The first book of solid prose I read in Chinese *without* knowing what was going to happen was the sequel, Shén Diāo Xiá Lǚ, i.e. that novel I keep on mentioning in this blog. If Shè Diāo Yīngxióng Zhuàn is where I opened the door, then Shén Diāo Xiá Lǚ is where I walked through the door.

And wow, what a door. I figured there would be a big reward for learning Chinese (otherwise I would not have put so much effort into studying), but I was not sure what that reward would actually be. I had no idea, before I started studying Chinese, that novels like the novels of Jin Yong existed. It was mind-blowing.

Actually, the illustrations were a useful preview for what might happen in the following chapter as I was improving my Chinese.

One could even say that, in a sense, Jin Yong was my Chinese teacher. I learned a lot of Chinese by reading his stories. For example, I probably learned the phrase ‘qīng​ chū ​yú ​lán’ from his books. They also taught me a lot about Chinese culture.

His novels have occupied more of my headspace than any other writer – than any other artist – during my 20s. I never expected that any single storyteller would so capture my fancy. Thru Jin Yong, I discovered the wuxia genre, and yes, I came to love the works of other wuxia novelists, but it all started with Jin Yong.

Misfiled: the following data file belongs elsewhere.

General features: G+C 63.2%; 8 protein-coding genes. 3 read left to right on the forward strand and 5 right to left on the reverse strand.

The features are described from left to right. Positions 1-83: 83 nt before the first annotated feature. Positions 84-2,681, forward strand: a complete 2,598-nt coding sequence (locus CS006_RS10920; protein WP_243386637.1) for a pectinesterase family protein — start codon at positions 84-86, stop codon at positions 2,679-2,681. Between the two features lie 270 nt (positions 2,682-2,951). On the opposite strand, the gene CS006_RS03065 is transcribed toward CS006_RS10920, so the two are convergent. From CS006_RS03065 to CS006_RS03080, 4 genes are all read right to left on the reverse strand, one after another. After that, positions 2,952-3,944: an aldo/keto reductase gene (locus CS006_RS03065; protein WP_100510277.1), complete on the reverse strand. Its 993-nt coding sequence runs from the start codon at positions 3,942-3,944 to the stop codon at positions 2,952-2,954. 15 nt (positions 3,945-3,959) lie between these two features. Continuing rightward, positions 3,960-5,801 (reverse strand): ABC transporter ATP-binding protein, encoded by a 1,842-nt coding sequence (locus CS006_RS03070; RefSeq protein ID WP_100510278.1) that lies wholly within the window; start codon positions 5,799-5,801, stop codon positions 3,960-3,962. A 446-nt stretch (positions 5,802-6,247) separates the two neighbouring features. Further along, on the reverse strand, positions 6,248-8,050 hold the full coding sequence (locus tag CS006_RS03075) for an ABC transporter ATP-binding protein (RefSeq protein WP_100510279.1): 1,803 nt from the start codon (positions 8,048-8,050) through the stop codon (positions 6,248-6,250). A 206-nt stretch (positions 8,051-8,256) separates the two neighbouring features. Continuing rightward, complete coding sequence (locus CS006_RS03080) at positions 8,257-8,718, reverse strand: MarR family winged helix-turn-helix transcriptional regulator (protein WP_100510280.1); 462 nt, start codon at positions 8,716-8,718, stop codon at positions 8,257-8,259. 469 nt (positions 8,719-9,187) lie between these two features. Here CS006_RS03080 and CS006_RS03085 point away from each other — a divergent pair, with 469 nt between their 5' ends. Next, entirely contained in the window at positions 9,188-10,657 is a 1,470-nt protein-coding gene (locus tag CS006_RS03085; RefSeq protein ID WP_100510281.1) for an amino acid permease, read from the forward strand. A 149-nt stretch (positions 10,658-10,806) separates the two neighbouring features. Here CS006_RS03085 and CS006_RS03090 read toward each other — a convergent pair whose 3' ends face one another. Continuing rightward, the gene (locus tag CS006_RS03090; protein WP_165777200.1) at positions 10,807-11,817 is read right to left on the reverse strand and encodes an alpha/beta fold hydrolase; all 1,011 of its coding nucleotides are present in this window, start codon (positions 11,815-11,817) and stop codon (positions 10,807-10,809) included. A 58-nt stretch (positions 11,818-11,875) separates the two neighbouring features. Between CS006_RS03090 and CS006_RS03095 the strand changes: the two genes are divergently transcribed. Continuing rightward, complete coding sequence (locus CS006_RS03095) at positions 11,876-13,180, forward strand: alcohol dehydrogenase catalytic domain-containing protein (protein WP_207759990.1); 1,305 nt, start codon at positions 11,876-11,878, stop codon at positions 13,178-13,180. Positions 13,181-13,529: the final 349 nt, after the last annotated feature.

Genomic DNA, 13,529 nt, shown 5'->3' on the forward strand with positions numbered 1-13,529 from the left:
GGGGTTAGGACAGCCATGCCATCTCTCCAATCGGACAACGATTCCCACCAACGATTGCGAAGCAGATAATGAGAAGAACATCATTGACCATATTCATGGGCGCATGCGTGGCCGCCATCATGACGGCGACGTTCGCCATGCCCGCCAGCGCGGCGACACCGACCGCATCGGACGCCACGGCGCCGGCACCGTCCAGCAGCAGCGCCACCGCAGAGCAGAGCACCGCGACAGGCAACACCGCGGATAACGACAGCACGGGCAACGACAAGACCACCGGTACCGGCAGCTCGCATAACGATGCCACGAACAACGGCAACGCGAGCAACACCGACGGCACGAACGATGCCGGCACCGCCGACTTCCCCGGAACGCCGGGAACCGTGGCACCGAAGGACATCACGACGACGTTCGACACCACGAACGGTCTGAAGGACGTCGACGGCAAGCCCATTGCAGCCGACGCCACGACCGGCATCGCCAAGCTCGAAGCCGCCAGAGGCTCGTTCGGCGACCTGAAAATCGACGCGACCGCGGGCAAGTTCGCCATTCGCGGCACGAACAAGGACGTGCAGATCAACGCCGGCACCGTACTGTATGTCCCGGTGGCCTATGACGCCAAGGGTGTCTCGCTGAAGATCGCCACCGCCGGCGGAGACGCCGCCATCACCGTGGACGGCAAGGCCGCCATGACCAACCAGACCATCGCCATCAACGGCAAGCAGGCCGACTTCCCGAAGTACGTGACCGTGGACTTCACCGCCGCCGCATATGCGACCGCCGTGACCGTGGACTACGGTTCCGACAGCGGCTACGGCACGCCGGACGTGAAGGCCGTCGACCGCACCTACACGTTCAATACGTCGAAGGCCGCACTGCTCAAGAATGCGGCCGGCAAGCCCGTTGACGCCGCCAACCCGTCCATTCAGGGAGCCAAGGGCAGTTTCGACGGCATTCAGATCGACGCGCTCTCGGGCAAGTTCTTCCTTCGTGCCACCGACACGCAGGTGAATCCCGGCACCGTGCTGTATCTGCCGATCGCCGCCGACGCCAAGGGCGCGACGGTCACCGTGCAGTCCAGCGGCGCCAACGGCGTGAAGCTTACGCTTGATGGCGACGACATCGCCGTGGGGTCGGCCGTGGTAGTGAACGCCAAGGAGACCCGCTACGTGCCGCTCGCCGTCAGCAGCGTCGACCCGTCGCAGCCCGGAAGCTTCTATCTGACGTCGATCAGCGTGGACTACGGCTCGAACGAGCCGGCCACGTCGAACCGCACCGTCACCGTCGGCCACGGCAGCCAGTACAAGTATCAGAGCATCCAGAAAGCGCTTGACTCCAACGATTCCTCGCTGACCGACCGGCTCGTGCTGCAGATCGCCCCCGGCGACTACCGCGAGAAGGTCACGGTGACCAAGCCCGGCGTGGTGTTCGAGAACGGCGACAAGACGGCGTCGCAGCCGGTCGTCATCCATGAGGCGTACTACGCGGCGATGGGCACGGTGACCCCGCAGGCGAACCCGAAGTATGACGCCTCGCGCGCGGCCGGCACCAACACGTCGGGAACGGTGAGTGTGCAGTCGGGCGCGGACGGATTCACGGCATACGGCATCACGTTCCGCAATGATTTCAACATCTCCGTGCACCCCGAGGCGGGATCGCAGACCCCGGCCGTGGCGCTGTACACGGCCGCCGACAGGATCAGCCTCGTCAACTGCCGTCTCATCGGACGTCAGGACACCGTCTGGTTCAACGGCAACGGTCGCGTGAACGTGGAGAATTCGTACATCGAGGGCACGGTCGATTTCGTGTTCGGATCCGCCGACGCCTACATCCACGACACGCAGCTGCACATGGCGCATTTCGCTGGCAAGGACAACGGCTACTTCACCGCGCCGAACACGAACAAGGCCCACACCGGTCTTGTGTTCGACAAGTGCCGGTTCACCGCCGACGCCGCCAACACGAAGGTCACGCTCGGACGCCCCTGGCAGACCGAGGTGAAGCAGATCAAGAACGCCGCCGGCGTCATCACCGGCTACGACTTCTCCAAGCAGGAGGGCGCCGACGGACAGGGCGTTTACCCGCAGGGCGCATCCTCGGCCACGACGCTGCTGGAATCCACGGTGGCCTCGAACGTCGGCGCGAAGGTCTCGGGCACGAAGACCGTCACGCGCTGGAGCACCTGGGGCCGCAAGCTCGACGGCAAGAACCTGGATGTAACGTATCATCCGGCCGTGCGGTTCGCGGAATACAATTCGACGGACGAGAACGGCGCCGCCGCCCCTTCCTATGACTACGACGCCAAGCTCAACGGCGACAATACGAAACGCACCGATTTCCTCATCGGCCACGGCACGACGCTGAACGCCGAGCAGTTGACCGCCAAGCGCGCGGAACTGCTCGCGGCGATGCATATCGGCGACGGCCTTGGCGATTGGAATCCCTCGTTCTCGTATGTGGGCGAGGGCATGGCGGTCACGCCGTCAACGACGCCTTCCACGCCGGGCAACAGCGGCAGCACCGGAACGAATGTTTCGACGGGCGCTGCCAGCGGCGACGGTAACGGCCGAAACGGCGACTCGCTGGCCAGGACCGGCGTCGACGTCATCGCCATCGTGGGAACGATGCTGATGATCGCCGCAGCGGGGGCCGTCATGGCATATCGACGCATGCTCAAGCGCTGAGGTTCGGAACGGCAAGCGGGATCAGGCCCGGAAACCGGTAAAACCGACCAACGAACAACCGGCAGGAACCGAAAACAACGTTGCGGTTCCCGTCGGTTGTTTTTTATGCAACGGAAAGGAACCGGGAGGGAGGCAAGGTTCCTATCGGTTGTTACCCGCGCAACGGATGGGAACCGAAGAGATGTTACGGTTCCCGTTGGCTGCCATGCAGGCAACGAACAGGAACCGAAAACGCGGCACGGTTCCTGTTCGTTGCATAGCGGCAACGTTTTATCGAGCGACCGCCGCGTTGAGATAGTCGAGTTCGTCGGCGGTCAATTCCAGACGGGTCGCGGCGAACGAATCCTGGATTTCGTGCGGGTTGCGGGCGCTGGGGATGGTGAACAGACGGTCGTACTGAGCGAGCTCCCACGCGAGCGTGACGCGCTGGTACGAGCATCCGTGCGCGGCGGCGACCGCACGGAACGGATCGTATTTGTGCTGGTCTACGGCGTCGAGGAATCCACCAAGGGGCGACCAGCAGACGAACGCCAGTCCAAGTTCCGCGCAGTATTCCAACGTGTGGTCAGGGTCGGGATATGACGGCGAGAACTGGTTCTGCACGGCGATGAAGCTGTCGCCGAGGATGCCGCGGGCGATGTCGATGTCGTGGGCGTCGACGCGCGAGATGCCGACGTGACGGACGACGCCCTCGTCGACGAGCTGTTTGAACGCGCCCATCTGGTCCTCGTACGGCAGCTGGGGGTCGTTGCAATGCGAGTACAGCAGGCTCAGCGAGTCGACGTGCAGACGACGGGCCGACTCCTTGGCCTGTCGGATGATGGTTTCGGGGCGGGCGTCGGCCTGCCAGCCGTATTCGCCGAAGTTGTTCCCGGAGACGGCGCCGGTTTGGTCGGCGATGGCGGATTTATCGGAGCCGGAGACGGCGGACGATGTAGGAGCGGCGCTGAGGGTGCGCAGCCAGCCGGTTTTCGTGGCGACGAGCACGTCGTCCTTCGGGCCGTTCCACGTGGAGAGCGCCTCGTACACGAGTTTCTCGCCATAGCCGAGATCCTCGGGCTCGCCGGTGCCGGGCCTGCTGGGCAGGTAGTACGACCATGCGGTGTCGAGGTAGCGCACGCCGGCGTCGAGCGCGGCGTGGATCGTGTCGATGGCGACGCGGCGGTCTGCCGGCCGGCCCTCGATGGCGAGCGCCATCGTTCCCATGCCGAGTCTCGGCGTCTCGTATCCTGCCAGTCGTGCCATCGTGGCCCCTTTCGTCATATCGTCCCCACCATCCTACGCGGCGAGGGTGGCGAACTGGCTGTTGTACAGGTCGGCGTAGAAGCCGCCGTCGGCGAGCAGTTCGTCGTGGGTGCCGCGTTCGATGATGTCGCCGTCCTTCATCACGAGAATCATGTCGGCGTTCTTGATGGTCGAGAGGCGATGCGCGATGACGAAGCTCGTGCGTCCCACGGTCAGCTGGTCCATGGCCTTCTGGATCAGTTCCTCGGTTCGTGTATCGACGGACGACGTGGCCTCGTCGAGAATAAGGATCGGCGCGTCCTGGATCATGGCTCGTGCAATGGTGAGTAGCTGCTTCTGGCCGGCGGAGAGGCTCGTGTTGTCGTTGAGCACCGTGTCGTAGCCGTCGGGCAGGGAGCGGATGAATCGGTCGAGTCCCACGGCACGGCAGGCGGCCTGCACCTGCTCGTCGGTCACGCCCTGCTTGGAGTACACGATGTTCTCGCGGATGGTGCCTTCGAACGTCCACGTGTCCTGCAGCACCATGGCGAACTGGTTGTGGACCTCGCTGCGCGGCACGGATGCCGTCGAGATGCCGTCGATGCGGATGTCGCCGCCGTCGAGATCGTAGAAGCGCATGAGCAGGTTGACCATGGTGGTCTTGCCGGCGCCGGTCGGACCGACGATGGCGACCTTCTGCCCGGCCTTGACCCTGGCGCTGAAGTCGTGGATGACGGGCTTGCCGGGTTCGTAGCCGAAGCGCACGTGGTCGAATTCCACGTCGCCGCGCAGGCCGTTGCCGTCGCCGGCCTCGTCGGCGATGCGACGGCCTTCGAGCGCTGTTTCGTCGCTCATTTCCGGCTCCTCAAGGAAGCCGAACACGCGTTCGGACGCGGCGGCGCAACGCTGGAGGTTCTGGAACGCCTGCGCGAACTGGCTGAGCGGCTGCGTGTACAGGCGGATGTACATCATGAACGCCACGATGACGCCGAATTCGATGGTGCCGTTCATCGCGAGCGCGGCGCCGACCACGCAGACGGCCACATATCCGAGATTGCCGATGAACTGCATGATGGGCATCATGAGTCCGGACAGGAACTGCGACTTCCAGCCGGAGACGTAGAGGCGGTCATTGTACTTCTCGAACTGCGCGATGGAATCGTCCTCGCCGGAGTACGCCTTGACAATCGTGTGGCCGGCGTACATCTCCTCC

When I wrote a fanfic novel a couple of years ago, even though it was based on something which was totally not Jin Yong, I felt a lot of Jin Yong coming through in my writing. In fact, I felt such a strong Jin Yong influence in my fanfic novel, that I sometimes had to pinch myself, and ask myself whether I was actually writing a Jin Yong fanfic in disguise. I suspect that, if I ever write another novel, fanfic or original, in any genre, there is going to be a heavy Jin Yong influence.

Even when I was confident in my Chinese reading skills, I would still look ahead at the illustrations of future chapters for a taste of what lay ahead. For example, I was wondering quite a few chapters in advance what role a blond European woman was going to play in the story (she’s Princess Sophia Alekseyevna, the half-sister of Peter the Great of Russia).